How to Request Your Credit Report
- Visit wwww.AnnualCreditReport.com. (Annual Credit Report is the only government authorized website where you’re entitled to access a credit report annually for free.)>
- Enter your personal information like name, address, birthdate, social security number and other items.
- Request the reports you want from either Equifax, Experian or TransUnion.
- Verify your request
- Print out and safely store your information
|740-789||Very Good Credit|
|300-579||Very Poor Credit|
If you have weak credit (typically a FICO score of 620 or below), it can be difficult for you to get a loan from a bank or even from most online lenders. A no-credit-check loan from a direct lender can then be very attractive.
But you need to take several things into account before making that final decision. Spend a little time doing research, and you’ll be much better off in the long run. Avoid predatory loans from payday and title lenders at all costs. If you don’t, you may go from “no credit” to “no paycheck” or, even worse, “no car.”
Credit Must Knows: Average Credit Card Debt by income level according to The Federal Reserve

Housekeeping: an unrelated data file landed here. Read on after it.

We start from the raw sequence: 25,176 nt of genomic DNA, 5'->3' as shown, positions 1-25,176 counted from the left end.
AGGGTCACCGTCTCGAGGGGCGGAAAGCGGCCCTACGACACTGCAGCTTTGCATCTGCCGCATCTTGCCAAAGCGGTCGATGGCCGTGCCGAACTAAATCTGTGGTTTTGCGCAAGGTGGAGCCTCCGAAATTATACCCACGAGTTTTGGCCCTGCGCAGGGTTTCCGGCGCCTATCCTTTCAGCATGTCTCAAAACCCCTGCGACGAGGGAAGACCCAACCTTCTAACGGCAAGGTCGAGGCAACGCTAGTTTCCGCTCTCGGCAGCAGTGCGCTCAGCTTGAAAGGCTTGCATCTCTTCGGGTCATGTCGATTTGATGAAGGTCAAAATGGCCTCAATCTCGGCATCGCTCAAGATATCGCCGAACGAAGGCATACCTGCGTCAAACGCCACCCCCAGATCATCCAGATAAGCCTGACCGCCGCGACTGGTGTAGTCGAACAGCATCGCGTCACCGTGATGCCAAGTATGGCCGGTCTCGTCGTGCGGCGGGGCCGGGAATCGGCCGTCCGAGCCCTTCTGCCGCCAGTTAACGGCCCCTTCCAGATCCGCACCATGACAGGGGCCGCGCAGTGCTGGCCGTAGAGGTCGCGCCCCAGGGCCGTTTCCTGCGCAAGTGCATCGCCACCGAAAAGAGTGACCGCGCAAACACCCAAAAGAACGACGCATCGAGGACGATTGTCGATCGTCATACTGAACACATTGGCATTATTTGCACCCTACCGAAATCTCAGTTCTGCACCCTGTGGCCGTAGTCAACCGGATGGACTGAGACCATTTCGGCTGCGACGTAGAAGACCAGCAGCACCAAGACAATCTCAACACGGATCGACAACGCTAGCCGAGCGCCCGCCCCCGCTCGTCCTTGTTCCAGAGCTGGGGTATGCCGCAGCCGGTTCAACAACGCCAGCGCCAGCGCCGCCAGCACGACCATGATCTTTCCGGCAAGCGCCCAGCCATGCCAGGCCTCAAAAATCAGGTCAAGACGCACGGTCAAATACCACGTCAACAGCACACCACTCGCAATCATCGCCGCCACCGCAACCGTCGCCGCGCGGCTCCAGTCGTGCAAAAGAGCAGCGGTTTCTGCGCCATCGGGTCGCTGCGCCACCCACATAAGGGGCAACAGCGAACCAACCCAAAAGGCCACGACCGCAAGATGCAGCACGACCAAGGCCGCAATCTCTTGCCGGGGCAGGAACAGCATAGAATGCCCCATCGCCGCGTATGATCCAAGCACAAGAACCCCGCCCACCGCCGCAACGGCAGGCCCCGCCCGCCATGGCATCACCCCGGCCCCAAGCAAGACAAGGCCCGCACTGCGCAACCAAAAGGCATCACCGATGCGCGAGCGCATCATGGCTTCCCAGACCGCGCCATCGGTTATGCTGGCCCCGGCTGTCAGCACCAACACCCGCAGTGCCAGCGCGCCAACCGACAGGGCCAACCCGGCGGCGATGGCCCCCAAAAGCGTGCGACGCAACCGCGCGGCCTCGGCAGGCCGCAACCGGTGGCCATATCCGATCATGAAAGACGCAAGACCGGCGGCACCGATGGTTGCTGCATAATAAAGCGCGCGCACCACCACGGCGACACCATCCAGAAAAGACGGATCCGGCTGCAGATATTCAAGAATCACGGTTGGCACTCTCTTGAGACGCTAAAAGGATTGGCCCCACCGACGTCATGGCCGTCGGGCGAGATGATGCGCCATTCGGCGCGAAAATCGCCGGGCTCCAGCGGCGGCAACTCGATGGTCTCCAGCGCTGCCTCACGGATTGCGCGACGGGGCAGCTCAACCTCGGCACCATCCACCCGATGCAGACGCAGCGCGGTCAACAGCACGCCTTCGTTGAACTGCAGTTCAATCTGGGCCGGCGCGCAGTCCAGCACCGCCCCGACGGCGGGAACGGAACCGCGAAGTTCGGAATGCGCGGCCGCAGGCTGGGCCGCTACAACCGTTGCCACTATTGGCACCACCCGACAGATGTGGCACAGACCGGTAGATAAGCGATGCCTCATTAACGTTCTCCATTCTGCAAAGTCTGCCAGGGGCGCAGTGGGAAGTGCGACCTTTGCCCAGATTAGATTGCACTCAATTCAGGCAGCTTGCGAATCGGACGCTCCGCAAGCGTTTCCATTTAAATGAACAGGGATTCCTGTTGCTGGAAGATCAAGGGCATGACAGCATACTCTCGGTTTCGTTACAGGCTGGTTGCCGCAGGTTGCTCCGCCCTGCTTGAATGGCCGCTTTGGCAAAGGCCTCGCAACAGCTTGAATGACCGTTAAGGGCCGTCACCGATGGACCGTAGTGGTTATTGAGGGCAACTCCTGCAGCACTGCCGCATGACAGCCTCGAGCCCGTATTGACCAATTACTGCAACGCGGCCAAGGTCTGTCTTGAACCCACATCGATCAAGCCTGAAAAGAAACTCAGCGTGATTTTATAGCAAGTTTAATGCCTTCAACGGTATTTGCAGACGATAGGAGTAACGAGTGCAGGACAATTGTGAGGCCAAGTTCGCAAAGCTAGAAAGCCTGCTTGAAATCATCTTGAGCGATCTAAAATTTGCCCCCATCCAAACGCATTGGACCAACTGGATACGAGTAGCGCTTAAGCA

- $24,999 a year or less: $3,000 avg credit card debt
- $25,000–$44,999 a year: $3,900 avg credit card debt
- $45,000–$69,999 a year: $4,900 avg credit card debt
- $70,000–$114,999 a year: $5,800 avg credit card debt
- $115,000–$159,999 a year: $8,300 avg credit card debt
- $160,000 a year or more: $11,200 avg credit card debt
Why does checking credit matter?
It’s important for borrowers to understand credit checks because, generally, each time a lender or financial institution checks your credit, your score is actually lowered. It doesn’t seem fair, does it? You need to borrow money, but to borrow money, a lender checks your credit—which can ding your credit score, making it harder to borrow. What’s up with that?
Many traditional lenders and financial institutions perform what’s called a “hard credit inquiry”—or hard credit check—when they review your credit. This means they’re judging your credit score, >credit report and credit history to determine how risky it will be to lend you money.
So why does a hard credit check hurt your credit?